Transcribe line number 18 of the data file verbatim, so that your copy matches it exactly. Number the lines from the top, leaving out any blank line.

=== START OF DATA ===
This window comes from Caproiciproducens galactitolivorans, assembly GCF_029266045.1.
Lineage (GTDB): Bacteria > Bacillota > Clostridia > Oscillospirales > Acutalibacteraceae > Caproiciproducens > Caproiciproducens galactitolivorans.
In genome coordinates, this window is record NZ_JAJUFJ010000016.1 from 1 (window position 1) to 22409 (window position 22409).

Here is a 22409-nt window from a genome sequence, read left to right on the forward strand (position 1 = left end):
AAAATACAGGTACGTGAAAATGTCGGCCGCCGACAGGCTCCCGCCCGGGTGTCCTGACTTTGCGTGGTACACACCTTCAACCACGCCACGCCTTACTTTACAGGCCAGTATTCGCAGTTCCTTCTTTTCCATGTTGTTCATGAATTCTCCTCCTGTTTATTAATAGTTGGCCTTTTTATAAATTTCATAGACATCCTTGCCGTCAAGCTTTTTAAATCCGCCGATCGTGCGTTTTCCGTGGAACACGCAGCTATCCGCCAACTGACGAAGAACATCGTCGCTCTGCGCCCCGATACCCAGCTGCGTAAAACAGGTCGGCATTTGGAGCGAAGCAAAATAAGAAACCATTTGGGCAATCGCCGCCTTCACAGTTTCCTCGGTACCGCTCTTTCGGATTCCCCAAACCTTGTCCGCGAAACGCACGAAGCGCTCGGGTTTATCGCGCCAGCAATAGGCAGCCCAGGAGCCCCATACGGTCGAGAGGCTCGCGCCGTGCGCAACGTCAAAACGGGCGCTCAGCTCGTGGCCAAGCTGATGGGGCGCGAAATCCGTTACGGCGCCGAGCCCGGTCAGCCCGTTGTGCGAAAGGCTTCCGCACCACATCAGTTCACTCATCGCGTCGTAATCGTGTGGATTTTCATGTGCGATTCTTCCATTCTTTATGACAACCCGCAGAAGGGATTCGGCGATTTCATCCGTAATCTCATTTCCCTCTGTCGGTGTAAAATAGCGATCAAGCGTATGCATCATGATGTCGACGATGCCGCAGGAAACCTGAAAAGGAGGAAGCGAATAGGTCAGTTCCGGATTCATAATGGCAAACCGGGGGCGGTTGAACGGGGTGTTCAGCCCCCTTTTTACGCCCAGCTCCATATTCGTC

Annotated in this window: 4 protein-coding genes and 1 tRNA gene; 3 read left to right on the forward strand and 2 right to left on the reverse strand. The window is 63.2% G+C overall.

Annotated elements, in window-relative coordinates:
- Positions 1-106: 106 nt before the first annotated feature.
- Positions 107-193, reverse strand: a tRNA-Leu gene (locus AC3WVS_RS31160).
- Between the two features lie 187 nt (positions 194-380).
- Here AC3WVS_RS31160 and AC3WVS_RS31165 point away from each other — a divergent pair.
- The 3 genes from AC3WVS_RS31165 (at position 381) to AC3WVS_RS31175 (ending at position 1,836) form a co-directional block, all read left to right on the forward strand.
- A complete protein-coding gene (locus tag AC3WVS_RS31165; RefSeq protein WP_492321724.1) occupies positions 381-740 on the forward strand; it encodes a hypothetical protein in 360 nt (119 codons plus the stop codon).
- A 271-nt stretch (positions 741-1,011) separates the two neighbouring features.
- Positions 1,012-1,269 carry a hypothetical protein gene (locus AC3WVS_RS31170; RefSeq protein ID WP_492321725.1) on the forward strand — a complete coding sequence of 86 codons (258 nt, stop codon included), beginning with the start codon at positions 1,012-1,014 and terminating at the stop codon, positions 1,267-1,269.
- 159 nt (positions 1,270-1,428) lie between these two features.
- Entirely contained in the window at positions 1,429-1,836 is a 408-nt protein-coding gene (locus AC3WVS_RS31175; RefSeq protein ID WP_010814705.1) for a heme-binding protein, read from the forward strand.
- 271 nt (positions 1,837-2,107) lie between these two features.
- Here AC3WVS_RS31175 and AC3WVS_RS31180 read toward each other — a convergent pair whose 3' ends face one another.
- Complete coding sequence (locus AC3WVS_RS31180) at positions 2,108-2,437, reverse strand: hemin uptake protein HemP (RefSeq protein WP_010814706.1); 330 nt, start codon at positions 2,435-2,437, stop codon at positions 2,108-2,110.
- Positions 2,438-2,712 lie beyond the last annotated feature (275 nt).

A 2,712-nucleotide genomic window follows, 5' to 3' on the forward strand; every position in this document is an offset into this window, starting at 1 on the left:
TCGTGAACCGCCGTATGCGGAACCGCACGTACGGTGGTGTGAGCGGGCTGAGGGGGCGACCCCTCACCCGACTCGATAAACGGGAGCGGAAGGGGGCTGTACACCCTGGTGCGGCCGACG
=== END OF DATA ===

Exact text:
- 271 nt (positions 1,837-2,107) lie between these two features.